Episode 394: The Skiffle Players are back with 'Skiff' and thoughts on 'The Beatles (Super Deluxe)'

The members of The Skiffle Players — Neal Casal (Circles Around The Sun/Chris Robinson Brotherhood), Dan Horne (Beachwood Sparks), Cass McCombs, Farmer Dave Scher (All Night Radio/Beachwood Sparks), Aaron Sperske (Father John Misty/Beachwood Sparks) — are some of the most respected musicians on the scene today. So when they find the time to get together for a new Skiffle Players album, you’d best believe it’s going to be something special. Skiff, the collective’s second LP, expands on the foundation they laid with 2016’s Skifflin’ and hints at a blindingly bright future that looks a lot like the past that they’ve been celebrating.


Episode 393: In Conversation with Melissa Wright [Mink's Miracle Medicine]

Episode 393: In Conversation with Melissa Wright [Mink's Miracle Medicine]

On paper, an album about heartache, anxiety, and ancient aliens doesn’t seem like something that would work (or should even exist), but on Pyramid Theories, Mink’s Miracle Medicine are singing about those themes and more resulting in their best release to date.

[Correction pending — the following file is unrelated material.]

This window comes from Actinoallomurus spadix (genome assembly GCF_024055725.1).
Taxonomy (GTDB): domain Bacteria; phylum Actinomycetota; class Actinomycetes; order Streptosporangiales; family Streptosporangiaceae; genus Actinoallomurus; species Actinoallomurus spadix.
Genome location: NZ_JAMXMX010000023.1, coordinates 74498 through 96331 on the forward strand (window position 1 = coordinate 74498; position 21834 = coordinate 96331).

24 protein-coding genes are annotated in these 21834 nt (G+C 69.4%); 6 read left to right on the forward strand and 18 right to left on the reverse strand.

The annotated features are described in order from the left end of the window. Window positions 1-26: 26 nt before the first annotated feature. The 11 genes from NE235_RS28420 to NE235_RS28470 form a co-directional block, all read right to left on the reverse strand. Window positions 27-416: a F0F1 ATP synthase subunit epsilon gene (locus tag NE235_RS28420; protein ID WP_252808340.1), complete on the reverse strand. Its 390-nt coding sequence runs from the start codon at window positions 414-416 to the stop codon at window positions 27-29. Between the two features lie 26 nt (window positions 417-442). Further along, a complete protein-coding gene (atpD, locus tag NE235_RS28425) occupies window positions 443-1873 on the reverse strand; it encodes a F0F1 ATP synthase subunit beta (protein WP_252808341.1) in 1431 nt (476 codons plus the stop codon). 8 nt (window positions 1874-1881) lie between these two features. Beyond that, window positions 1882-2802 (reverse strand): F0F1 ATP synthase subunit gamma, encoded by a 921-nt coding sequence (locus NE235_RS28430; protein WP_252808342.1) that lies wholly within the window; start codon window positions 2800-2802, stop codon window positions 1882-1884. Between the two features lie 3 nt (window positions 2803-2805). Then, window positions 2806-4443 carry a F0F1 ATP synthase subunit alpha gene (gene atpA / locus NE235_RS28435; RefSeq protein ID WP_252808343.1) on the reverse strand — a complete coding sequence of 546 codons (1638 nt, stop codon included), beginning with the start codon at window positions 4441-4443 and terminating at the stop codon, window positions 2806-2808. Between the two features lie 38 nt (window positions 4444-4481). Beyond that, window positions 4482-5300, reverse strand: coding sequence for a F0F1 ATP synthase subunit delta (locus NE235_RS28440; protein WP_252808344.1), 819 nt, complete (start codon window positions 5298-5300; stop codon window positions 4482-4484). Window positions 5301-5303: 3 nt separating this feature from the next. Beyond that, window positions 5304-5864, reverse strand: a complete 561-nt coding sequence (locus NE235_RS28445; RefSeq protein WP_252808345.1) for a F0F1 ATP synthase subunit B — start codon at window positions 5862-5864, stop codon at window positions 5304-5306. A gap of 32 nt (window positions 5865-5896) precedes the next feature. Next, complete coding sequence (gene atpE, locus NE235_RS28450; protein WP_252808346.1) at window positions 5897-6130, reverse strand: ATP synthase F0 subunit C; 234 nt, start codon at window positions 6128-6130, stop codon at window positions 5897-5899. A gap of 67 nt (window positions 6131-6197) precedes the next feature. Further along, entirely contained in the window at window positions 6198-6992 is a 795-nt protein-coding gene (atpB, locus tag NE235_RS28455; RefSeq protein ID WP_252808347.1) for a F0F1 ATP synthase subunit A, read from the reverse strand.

We’re catching up with the Melissa Wright of this Appalachian-based duo to dig into the trials of life as a creative, edibles, woodworking, aliens, and how their remarkable new album came to be.


Episode 392: In Conversation with Marian McLaughlin

Episode 392: In Conversation with Marian McLaughlin

On her new album Lake Accontink, Marian McLaughlin invites the listener along on her quest to try and make sense of the many ways in which we impact and are impacted by the environment, and what it all may mean in the long run. We’re sitting down with the Baltimore-based musician to talk about what inspired her self-described “music for the Anthropocene Epoch,” the perils of capitalism in the modern age, the joy of playing in a room with one-hundred other guitarists and much more!


Episode 391: Makaya McCraven's 'Universal Beings' and new music from Braxton Cook

Episode 391: Makaya McCraven's 'Universal Beings' and new music from Braxton Cook

To call Chicago’s Makaya McCraven, just a drummer would be doing the multi-talented musical truth seeker a grave disservice. Over the past few years, McCraven has been refining a production technique that mixes live jam sessions and impromptu performances with radically creative editing to produce some of the most exciting jazz of the modern day. On Universal Beings, an album recorded in four different locations with four distinct groups of musicians at each, McCraven seems to have perfected this technique, and the result is one of the best albums of 2018. Meditative, complex, smooth, and even funky, Universal Beings points to blindingly bright future for not just McCraven, but jazz as a whole.

PLUS! Saxaphonist, vocalist, and DMV native Braxton Cook is back with a new album No Doubt, and we’ve got a listen to it’s title track to help you get hip to this remarkable talent!